Why our current obsession with high-stakes testing is wrong

“We have seen how an increasingly test-obsessed public has led our school systems to narrow their curricula, diminishing attention to many of our important public education goals to devote inordinate attention to test preparation,” Domenech writes.

“Learning Leadership” column, June 2013 edition of eSchool News—The members of AASA, The School Superintendents Association, are committed to guaranteeing to every American child a public education that develops his or her achievement in each of the areas that traditionally have been goals of American schools. First and foremost, our schools should promote good citizenship, including the habit and practice of participation in civic life by voting—as well as by contributing to community well-being in voluntary association with fellow citizens.

High achievement includes the organizational and collaborative skills needed to participate effectively in our democracy and practice in the nonviolent resolution of conflict. It depends on familiarity with public issues, a commitment to address them with reason and from consideration of evidence, and the ability to learn from our community’s, nation’s, and world’s historical experience. It includes commitment to our shared public values, such as equal opportunity, respect for others, fairness, compassion, and Americans’ guaranteed constitutional rights.

Productivity is another goal. This includes the ability to contribute to one’s own and to the community’s economic well-being. High achievement includes the ability to think creatively and work collaboratively from a foundation of academic mastery. It includes the appropriate use of technology, as well as self-discipline, responsibility, punctuality, and other work habits appropriate to occupational success.…Read More

The toll high-stakes tests take on non-traditional learners (and their teachers)

Bobbi Snow reports for The Washington Post: He was already exhausted and had 58 questions to go. On the second problem of the 8th grade math exam he was stuck for almost 30 minutes.  This is the state standardized test given to all 8th graders in Virginia. Jim is a visual learner and needed to draw the answers for each possible option. Pausing a moment Jim reached into his snack bag and announced “Help me out here Pringles.”  Turning to me he commented, “I hear salt helps the brain.” I smiled…

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Opinion: The complete list of problems with high-stakes standardized tests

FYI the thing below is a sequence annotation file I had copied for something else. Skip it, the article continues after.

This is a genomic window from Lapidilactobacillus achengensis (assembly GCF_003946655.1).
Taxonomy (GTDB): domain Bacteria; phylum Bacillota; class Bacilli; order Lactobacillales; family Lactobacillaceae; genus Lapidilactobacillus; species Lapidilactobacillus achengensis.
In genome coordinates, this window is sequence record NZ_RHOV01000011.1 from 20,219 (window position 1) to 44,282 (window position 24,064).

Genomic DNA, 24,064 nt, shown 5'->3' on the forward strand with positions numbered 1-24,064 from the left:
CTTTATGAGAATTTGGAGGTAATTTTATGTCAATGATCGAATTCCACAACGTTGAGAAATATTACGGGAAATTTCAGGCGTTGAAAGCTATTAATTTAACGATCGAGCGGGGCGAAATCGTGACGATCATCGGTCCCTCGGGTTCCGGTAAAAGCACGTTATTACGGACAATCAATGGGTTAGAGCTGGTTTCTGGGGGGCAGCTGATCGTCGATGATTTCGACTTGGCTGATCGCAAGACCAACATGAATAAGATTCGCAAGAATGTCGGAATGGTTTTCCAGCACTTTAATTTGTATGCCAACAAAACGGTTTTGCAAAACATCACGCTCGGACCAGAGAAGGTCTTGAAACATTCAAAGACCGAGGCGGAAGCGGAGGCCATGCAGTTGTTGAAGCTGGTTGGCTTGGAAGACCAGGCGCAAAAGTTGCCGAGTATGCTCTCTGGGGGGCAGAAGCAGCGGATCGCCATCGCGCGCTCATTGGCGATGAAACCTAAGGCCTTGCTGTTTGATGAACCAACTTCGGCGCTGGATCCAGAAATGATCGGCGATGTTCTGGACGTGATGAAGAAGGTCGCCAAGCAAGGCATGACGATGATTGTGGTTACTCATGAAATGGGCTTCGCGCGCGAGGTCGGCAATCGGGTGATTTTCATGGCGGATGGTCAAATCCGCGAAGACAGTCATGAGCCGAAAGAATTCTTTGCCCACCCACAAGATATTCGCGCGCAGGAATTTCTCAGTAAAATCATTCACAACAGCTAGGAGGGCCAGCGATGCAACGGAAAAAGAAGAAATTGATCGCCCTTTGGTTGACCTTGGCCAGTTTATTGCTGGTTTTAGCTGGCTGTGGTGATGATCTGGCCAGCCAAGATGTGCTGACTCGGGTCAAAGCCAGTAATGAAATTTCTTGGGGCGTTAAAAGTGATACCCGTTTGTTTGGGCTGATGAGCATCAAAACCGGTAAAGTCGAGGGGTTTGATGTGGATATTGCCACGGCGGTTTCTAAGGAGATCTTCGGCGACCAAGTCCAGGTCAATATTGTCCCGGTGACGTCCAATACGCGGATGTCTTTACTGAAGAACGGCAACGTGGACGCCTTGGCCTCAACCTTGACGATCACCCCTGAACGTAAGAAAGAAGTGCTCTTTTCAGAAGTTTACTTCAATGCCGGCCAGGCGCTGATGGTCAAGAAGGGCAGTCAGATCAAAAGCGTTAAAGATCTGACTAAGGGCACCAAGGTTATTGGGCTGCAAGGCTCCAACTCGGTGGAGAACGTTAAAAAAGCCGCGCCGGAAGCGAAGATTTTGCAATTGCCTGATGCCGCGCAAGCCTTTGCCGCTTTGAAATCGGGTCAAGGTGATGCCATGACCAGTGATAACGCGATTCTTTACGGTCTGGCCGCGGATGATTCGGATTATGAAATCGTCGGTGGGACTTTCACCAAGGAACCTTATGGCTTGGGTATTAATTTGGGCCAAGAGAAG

A few days ago, I went to a reunion of the surviving members of a class that picked up their diplomas 50 years ago, in 1961. They were a smart bunch of kids. The work of a couple of them would be familiar to millions of Americans, says Marion Brady, veteran teacher, administrator, curriculum designer and author, for the Washington Post. Not surprisingly, a few became teachers. Without exception, those who talked to me at the reunion had no regrets. But also without exception, none of them would now encourage anyone to enter the field. Reason Number One: Standardized, machine-scored, high-stakes tests…

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Critics: Obama’s ed policies no better than Bush’s

Critics are saying that the 'new' NCLB is nothing new at all.
A trio of education experts take on high-stakes testing and accountability in interviews with eSchool News.

When it comes to education policy, President Obama is repeating the most grievous errors of his predecessor, charge a trio of venerable education policy analysts, including one—Diane Ravitch—best known for her past support of conservative positions on testing, accountability, and choice.

As Congress begins to rewrite No Child Left Behind (NCLB), the Obama administration has offered its own vision for how the revised law should look, including a focus on tougher academic standards and more flexibility for schools. But a growing chorus of critics contends that too many of the administration’s policies follow the same punitive cycle of high-stakes testing and accountability ushered in under the presidency of George W. Bush—and that these policies are actually hurting students.

Both President Obama and Education Secretary Arne Duncan have acknowledged the need for better standards and assessments to ensure that students graduate from high school ready for college or 21st-century careers. But critics of their approach toward education reform say it continues to rely on a flawed system of high-stakes exams and accountability measures that has narrowed the curriculum, fails to take into account the various social and economic factors that influence a child’s learning, and does a disservice to those students it purports to help most.…Read More